New this year for Nissan/Tohatsu will be 4 hp, 9.9 hp and 15 hp four-stroke engines. A 50 hp direct-injection outboard engine will be introduced later in the year, and a 90 hp direct-injection model is scheduled for introduction in the model year 2001.

Tohatsu Corporation manufactures outboard motors for Nissan Marine ranging from 2.5 hp to 140 hp; this is the only relationship between the companies.


Suzuki Marine has introduced two new four-stroke models for 2000. The 25 and 30 hp offer a newly designed three-cylinder, single-overhead-cam powerhead. Two intake valves and a single exhaust valve for each cylinder increase horsepower and torque. These four-strokes include a chain-driven valve train with hydraulic adjuster that has proven to provide reliability and durability in other Suzuki models. Among other features you'll find on the tiller models is a front-mounted linear steering adjuster that lets the operator tighten or loosen steering movement without tools. If you prefer two-stroke motors, Suzuki has engines from 5 hp to its V-6 225, which meet or exceed the EPA 2006 emissions requirements.


Yamaha has introduced High Pressure Direct Injection (HPDI) two-stroke outboards for 2000. HPDI is featured on seven all-new motors in 150 and 200 hp ratings, including counter-rotating versions for dual installations.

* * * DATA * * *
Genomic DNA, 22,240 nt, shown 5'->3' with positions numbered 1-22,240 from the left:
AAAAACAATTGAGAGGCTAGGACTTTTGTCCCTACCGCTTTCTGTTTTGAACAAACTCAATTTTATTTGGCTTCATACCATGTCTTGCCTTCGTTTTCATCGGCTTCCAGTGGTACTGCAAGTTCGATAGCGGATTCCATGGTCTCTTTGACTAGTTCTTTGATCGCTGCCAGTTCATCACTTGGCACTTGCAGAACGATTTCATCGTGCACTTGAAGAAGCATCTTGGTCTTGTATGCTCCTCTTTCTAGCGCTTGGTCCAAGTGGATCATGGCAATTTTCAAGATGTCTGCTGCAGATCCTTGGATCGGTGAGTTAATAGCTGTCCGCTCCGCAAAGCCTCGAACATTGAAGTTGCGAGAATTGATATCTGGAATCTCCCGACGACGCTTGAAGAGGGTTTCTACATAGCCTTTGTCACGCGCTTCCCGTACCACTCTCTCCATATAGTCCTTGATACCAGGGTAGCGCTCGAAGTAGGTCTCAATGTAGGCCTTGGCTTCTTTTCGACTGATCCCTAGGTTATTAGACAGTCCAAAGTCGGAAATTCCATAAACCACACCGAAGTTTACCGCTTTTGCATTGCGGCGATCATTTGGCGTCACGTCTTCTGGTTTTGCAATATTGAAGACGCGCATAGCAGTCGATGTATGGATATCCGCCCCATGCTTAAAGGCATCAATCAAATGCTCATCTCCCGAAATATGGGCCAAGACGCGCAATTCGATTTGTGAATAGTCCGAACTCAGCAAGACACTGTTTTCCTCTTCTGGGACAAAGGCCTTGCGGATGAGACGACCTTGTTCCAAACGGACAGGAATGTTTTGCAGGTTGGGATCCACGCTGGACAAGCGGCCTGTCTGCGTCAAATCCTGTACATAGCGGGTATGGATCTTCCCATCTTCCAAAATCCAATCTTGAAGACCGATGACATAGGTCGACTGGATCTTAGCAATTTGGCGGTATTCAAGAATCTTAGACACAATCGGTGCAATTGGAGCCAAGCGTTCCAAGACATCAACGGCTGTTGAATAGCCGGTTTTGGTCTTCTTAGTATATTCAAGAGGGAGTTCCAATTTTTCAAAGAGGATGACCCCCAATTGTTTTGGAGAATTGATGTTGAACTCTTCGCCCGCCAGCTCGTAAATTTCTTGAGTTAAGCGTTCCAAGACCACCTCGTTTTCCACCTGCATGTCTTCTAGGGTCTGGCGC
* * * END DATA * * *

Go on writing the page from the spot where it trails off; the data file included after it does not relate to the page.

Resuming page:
To understand Yamaha's take on its system, you have to understand that conventional two-stroke carbureted engines deliver the fuel/oil mixture up from the bottom of the cylinder. The exhaust port is partially open as the piston moves up, compressing the fuel/oil charge. This mixture then goes up and around the piston to get to the top of the cylinder head for combustion. Some of the mixture escapes through the partially open exhaust port. The spark plug can fire only after the piston completely covers the exhaust port. Yamaha engineers say that as a result of this process, some fuel efficiency is lost.

In direct injection engines, the oil still comes in from the bottom of the piston, but the fuel is delivered by way of the fuel rail and injectors from the top of the piston under pressure from 90 to 250 psi. The engine is designed to wait until the exhaust port is closed before firing. The precise amount of fuel can be delivered at the right time. The big difference in Yamaha's HPDI system is that the fuel is pressurized to 700 psi, before atomizing, which Yamaha says allows for a more complete burn.

Yamaha has added a new 115 hp to its four-stroke lineup featuring an in-line four-cylinder with multi-port fuel injection, dual overhead cams, four-valve long-track induction system with silencer, and front air intake.

Yamaha offers models from 2 hp to a 3.1-liter fuel-injected 250 hp engine.

With all of the variations of direct injection technology applied to two-stroke engines, and with the improvements made to four-stroke engines, modern outboard motor manufacturers have a lot to offer boaters over the outboard engines of just a few years ago. Older engines smoked and dumped oil into the water and hydrocarbons into the air through exhausts that contained unburned fuel and oil. With USEPA emissions restrictions getting stricter, both the environment and outboard users will benefit. Newer outboard engines burn fuel a lot cleaner, they are a lot quieter and easier to start, and they're more reliable and more fuel-efficient. Even though the selection of outboard motors in the marketplace has grown, the difference between what was available just five years ago and what's available today is amazing.

March/April 2000 Angler & Boater